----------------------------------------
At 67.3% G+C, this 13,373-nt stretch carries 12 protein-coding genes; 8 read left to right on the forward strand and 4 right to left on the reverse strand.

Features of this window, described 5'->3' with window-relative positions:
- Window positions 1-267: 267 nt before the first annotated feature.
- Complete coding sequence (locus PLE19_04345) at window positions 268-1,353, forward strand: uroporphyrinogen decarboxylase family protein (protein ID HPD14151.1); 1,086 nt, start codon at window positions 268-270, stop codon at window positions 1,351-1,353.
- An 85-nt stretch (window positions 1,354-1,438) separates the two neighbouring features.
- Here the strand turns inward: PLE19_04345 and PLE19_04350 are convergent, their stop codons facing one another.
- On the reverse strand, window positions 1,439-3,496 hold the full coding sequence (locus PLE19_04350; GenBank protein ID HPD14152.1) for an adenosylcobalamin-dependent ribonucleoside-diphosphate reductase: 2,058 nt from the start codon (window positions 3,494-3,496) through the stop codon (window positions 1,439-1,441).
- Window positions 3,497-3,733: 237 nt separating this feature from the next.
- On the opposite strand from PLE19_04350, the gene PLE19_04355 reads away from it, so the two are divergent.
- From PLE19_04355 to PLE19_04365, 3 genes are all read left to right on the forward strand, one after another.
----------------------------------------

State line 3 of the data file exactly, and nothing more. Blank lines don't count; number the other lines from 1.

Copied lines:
- Window positions 1-267: 267 nt before the first annotated feature.